Complexity of design
Verifiers do not always have the necessary expertise in-house to assess compliance of complex or innovative designs.
Intensity of development
A lack of competent and experienced staff runs the risk of blocking high profile and significant developments that are essential for economic growth.
Insufficient succession planning
Existing corporate-level succession planning does not wholly reflect the challenges facing verifiers and therefore does not provide a foundation to create a sustainable service.
Local authorities, on an annual basis, prioritise funding for service delivery bringing operational challenges and impacts on opportunities for recruitment and training of staff in the verification service.
2 Difficulties with Attraction, Recruitment and Retention
The low profile and limited understanding of building standards careers means there is considerable effort required to attract a changing demographic into the service and successfully recruit and retain experienced professionals.
Local authorities based in remote and rural parts of Scotland experience more acute problems when attracting, recruiting and retaining staff. Access to learning and development opportunities is also more challenging due to the distance to travel to reach training providers.
3 Access to appropriate learning and development
Courses offering professional learning and development do not include building standards specific elements required to undertake the different job roles in the service.
4.4 Economic Impact
According to the workforce survey (as at 31 July 2019), there were 573 staff working in the building standards service. his is the headcount – it is assumed that this is equal to 573 FTE staff.› The survey indicated that 623 staff would be required for the service to operate efficiently at a consistent level nationally.
This represents an immediate shortage of 50 staff members which equates to 9% of the workforce. The current deficit is mainly due to the rate of new entrants to the profession not being sufficient to replenish those leaving the workforce due to retirement.
Looking further ahead, it is assumed that the number of building warrant applications will increase in line with GDP growth. This would equate to approximately one thousand more building warrants entering the system per annum, in addition to the 39,000 currently being processed each year in Scotland.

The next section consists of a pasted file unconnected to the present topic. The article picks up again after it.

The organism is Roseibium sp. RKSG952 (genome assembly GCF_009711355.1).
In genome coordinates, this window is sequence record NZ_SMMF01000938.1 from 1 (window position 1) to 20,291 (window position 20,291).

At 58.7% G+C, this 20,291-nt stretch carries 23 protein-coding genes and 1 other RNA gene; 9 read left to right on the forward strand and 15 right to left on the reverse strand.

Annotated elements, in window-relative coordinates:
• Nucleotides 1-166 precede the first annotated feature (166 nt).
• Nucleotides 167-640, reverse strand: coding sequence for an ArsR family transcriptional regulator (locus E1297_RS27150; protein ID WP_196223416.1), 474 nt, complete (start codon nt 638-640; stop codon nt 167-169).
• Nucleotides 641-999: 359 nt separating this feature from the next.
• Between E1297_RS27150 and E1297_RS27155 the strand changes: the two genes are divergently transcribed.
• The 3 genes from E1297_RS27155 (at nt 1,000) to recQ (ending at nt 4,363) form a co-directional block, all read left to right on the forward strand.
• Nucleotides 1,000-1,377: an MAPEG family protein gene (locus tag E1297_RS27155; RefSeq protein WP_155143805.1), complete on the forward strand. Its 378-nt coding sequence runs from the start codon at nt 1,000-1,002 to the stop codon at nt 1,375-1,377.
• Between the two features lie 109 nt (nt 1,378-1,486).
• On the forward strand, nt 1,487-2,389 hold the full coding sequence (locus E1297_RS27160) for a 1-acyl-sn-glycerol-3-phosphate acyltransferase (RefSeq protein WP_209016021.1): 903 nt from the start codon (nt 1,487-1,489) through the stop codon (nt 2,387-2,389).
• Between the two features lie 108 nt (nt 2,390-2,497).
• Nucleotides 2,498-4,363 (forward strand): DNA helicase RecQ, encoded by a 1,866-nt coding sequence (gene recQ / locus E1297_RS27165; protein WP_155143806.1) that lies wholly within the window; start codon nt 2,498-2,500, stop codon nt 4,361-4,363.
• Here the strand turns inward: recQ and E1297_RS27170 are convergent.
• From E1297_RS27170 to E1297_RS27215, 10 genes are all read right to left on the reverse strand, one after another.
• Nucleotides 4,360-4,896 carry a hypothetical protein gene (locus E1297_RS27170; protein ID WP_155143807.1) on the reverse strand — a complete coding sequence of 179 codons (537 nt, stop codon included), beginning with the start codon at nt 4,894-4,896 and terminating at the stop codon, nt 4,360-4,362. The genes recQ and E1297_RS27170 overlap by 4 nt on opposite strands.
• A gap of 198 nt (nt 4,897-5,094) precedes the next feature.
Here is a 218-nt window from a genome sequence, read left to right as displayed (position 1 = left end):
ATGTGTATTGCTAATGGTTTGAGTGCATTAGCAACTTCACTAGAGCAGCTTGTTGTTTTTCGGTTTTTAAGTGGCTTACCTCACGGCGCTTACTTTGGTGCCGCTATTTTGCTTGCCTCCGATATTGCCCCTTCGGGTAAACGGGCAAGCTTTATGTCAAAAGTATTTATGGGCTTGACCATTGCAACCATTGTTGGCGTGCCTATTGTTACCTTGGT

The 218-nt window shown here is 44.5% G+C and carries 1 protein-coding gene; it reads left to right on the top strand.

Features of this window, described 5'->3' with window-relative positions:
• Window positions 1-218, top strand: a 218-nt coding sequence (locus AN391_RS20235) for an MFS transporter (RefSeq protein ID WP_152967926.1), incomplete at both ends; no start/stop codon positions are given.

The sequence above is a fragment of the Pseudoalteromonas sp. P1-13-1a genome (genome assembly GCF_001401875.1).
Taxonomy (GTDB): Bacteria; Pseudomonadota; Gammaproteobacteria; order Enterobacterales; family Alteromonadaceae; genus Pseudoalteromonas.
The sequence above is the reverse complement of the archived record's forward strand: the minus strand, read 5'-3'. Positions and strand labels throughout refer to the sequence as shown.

Based on existing workforce supply levels, a projected 13% deficit will exist over the coming years which equates to 74 staff. For illustration purposes, Figure 1 shows the projected shortfall spread evenly year on year if the current supply levels remain static. This does not take account of other workforce fluctuations or positions which become vacant in the interim period.
Building Standards workforce supply and demand levels for Scotland
These figures represent the total number of staff delivering all of the duties required of the building standards service, including their verification and local authority statutory duties under the Building (Scotland) Act 2003. The verification duties include processing of building warrant applications and undertaking reasonable inquiry for completion certificates, and the statutory duties dealing with defective and dangerous buildings. Building standards staff skills and experience are also utilised by the local authority for undertaking other legislative duties such as safety at sports grounds, raised structures, and other licensing responsibilities. The type of work is wide ranging and includes housing, education, health and other important aspects of our economic infrastructure and all applications vary in their level of complexity and value of work.